When the then twenty-two year old world darts champion Eric Bristow is captured throwing the tools of his trade to victory at the end of Arrows (1979), John Samson's 1979 study of the self-styled crafty Cockney as he tours working men's clubs inbetween being interviewed on local radio, Bristow is invested with a poetry that makes him appear part Robin Hood, part pop star. Similarly, in Samson's first film, Tattoo (1975), the closing tableaux of artfully posed illustrated men and women resemble inked-in Greek statues.
Kilmarnock-born Samson may have only made five short films between the ages of 29 and 37, but his fascination for largely working class sub-cultural fringes was on a par with Kenneth Anger, while pre-dating some of Jeremy Deller's work. Samson followed Tattoo with Dressing For Pleasure (1977), which unzips the assorted rubber, leather and latex-based fetish-wear scenes, and briefly features Sex Pistols manager Malcolm McLaren and his SEX shop assistant, Jordan. After this, the steam train enthusiasts of Britannia (1978) is a surprising diversion, although it and Arrows lay bare worlds similarly occupied by enthusiastic obsessives who are given rare voice.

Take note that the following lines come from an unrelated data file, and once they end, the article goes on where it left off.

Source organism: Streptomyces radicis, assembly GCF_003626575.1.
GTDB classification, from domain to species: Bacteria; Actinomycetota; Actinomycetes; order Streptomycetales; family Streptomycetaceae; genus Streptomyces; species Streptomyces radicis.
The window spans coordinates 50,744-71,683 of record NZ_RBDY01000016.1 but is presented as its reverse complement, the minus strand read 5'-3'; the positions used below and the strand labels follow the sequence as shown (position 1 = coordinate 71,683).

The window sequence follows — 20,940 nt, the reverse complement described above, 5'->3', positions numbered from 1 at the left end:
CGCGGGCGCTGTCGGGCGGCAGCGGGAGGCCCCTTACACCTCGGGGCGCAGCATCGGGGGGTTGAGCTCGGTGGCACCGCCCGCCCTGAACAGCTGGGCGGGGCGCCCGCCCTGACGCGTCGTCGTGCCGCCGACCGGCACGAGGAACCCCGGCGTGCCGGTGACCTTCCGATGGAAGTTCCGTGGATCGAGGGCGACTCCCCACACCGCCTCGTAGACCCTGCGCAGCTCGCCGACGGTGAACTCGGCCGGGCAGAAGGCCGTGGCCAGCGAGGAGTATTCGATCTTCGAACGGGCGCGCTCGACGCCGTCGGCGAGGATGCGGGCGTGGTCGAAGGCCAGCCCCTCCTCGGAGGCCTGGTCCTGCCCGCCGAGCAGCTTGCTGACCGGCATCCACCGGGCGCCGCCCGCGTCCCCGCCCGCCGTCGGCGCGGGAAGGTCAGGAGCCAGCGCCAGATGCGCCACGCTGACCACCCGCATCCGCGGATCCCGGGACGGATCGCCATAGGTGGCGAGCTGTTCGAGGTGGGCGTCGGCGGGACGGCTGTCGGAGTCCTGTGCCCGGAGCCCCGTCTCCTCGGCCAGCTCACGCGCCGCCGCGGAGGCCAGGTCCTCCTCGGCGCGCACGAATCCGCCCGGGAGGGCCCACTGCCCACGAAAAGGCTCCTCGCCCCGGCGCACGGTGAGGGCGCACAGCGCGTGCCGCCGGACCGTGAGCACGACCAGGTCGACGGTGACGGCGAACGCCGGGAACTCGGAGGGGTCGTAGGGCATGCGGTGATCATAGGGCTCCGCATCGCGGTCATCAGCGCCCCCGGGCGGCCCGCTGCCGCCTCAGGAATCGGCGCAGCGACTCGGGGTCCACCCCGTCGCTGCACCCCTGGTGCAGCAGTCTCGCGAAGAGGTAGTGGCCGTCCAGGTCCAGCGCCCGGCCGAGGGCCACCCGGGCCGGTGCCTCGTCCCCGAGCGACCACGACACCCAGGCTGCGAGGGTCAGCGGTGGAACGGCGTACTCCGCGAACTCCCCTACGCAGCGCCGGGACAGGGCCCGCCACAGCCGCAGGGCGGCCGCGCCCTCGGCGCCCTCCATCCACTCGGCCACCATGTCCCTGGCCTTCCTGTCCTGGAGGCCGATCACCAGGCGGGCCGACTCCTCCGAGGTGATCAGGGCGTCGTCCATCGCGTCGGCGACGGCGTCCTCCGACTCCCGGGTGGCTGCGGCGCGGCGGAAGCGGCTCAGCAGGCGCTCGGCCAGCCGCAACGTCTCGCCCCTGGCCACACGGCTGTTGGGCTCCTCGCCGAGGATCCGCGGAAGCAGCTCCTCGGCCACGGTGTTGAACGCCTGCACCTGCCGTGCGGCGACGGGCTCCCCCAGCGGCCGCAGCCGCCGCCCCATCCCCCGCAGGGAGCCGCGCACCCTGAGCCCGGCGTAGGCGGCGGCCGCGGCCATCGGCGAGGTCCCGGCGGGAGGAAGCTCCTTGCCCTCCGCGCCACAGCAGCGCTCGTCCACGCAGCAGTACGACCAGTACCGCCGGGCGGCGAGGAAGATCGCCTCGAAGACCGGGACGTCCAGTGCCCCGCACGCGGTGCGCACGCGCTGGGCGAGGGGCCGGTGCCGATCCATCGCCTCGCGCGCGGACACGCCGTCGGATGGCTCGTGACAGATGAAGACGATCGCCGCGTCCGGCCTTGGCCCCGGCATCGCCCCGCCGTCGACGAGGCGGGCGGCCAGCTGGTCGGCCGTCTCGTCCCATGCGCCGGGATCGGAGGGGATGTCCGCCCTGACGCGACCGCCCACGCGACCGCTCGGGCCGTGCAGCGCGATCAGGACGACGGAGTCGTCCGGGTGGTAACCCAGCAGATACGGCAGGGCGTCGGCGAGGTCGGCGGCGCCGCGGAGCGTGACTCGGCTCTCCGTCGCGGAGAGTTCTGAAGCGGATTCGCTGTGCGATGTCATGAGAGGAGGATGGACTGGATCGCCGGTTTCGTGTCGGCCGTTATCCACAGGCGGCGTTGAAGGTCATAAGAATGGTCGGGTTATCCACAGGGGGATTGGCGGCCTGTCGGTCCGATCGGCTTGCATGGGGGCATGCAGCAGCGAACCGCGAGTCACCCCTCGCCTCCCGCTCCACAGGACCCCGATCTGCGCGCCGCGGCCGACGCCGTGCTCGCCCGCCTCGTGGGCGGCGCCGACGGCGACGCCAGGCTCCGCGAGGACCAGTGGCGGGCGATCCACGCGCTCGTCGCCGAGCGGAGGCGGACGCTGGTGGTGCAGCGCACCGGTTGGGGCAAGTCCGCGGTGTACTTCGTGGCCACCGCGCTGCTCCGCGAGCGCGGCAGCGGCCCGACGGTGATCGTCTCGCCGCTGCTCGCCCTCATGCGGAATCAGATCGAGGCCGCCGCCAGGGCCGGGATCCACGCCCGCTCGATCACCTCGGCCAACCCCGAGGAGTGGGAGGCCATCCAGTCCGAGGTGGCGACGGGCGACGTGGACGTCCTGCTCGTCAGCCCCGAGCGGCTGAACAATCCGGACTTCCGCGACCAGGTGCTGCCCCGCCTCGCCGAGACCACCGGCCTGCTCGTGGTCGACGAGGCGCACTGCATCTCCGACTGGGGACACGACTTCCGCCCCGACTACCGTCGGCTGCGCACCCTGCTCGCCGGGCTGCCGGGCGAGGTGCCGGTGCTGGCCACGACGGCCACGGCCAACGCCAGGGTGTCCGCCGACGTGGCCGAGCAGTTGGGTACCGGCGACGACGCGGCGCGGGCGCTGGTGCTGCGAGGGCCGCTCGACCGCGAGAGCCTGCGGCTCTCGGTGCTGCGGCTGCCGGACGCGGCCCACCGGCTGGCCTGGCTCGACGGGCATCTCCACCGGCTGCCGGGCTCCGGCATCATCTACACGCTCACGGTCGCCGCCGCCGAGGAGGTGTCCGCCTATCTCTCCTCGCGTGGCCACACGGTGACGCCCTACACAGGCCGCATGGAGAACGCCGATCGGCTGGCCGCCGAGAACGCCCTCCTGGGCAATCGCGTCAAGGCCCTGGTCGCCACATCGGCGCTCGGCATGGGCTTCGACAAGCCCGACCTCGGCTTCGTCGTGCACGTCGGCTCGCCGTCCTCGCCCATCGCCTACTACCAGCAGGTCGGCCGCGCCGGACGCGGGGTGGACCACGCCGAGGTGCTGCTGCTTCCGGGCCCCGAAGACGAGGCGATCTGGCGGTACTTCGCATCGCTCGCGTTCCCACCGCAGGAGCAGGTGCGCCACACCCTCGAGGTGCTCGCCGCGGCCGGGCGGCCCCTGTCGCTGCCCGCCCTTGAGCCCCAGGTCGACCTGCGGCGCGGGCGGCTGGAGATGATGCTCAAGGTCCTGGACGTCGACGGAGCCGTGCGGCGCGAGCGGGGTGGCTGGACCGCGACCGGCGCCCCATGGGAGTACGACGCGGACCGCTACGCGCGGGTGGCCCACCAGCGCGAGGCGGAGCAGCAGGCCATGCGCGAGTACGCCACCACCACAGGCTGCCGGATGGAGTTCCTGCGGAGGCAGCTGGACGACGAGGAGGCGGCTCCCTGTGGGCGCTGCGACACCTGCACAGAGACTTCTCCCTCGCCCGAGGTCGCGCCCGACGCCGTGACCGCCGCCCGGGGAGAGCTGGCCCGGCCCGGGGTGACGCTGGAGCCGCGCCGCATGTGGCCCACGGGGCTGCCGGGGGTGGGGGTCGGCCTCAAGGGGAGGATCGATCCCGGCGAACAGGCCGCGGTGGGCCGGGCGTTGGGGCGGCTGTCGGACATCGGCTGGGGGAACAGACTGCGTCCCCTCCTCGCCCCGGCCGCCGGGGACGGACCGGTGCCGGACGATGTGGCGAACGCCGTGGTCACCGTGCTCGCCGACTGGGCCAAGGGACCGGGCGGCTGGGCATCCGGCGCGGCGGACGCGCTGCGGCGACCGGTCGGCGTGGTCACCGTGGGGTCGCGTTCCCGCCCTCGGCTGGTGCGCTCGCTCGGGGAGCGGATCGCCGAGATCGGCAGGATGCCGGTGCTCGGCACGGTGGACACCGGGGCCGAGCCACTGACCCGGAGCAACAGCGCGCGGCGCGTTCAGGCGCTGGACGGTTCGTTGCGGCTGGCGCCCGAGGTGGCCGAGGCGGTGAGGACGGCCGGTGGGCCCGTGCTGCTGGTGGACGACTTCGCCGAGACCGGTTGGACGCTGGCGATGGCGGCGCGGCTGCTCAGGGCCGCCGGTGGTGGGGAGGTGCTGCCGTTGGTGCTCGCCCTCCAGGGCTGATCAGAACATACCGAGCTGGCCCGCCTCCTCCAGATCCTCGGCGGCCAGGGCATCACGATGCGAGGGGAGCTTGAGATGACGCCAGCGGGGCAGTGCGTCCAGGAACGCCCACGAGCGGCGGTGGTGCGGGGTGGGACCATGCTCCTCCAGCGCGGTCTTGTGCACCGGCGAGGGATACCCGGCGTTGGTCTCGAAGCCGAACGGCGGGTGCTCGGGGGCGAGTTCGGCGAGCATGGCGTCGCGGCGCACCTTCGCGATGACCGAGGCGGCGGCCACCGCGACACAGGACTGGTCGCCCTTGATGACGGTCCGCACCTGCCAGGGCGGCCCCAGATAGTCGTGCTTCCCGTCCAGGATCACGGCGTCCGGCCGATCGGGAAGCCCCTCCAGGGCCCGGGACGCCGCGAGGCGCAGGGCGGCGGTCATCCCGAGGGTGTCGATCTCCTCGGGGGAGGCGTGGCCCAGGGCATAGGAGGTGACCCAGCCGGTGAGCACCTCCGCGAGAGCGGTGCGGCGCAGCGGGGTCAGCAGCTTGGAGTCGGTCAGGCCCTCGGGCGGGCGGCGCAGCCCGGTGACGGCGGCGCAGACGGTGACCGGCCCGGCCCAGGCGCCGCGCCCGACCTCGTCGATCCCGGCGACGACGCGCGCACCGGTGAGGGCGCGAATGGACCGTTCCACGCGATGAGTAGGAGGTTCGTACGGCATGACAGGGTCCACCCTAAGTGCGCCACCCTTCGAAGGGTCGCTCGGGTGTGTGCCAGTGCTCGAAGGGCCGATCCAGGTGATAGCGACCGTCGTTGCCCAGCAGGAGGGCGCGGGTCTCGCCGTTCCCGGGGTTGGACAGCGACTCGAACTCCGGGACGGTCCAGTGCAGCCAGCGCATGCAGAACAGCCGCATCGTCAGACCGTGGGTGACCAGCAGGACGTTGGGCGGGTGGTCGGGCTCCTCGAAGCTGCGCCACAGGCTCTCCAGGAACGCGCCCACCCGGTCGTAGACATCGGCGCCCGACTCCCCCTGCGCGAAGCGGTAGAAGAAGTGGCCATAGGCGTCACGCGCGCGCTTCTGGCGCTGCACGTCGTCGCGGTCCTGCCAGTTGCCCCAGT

Only the more polemical The Skin Horse (1983), a ground-breaking personal study of disabled people's relationship with sex originally screened on Channel 4, is invested with any kind of narration care of actor and on-camera host, Nabil Shaban. In this way, as he lays bare all the things hidden from polite society, Samson remains compassionately curious rather than voyeuristic.
While this first gallery presentation of Samson's work might have benefited from being framed within the socio-economic context of an era that scaled the post-permissive dawning of Thatcherism, the films themselves remain vital touchstones of a pre camera phone, pre YouTube age when underground culture was a genuinely samizdat form of community.
The List, September 2016